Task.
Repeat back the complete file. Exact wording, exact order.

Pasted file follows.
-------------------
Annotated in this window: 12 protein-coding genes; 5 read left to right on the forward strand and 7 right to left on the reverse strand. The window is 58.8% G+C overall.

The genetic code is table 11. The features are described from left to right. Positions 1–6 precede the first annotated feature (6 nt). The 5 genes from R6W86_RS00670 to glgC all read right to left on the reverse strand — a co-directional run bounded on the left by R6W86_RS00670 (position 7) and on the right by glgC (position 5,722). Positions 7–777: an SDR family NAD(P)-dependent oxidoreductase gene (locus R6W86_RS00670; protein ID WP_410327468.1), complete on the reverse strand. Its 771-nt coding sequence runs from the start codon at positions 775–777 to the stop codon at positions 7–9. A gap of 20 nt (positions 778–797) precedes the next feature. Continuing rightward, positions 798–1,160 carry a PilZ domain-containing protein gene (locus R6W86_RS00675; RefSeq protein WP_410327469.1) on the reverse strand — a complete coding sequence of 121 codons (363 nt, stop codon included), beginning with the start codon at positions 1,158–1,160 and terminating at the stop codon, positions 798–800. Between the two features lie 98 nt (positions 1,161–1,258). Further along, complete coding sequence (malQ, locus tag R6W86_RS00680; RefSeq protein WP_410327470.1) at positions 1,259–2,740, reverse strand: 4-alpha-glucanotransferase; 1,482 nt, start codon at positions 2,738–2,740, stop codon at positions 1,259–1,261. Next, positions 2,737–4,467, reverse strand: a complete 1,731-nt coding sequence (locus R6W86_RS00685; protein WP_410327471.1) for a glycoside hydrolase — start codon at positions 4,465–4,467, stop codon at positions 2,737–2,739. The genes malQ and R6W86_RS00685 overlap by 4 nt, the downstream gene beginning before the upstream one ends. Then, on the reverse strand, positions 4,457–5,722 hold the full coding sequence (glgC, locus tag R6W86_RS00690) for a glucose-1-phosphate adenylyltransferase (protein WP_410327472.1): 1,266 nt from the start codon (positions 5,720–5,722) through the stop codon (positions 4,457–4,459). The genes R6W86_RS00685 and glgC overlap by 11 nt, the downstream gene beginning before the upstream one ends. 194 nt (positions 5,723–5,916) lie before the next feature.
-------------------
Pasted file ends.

Annotated in this window: 12 protein-coding genes; 5 read left to right on the forward strand and 7 right to left on the reverse strand. The window is 58.8% G+C overall.

The genetic code is table 11. The features are described from left to right. Positions 1–6 precede the first annotated feature (6 nt). The 5 genes from R6W86_RS00670 to glgC all read right to left on the reverse strand — a co-directional run bounded on the left by R6W86_RS00670 (position 7) and on the right by glgC (position 5,722). Positions 7–777: an SDR family NAD(P)-dependent oxidoreductase gene (locus R6W86_RS00670; protein ID WP_410327468.1), complete on the reverse strand. Its 771-nt coding sequence runs from the start codon at positions 775–777 to the stop codon at positions 7–9. A gap of 20 nt (positions 778–797) precedes the next feature. Continuing rightward, positions 798–1,160 carry a PilZ domain-containing protein gene (locus R6W86_RS00675; RefSeq protein WP_410327469.1) on the reverse strand — a complete coding sequence of 121 codons (363 nt, stop codon included), beginning with the start codon at positions 1,158–1,160 and terminating at the stop codon, positions 798–800. Between the two features lie 98 nt (positions 1,161–1,258). Further along, complete coding sequence (malQ, locus tag R6W86_RS00680; RefSeq protein WP_410327470.1) at positions 1,259–2,740, reverse strand: 4-alpha-glucanotransferase; 1,482 nt, start codon at positions 2,738–2,740, stop codon at positions 1,259–1,261. Next, positions 2,737–4,467, reverse strand: a complete 1,731-nt coding sequence (locus R6W86_RS00685; protein WP_410327471.1) for a glycoside hydrolase — start codon at positions 4,465–4,467, stop codon at positions 2,737–2,739. The genes malQ and R6W86_RS00685 overlap by 4 nt, the downstream gene beginning before the upstream one ends. Then, on the reverse strand, positions 4,457–5,722 hold the full coding sequence (glgC, locus tag R6W86_RS00690) for a glucose-1-phosphate adenylyltransferase (protein WP_410327472.1): 1,266 nt from the start codon (positions 5,720–5,722) through the stop codon (positions 4,457–4,459). The genes R6W86_RS00685 and glgC overlap by 11 nt, the downstream gene beginning before the upstream one ends. 194 nt (positions 5,723–5,916) lie before the next feature.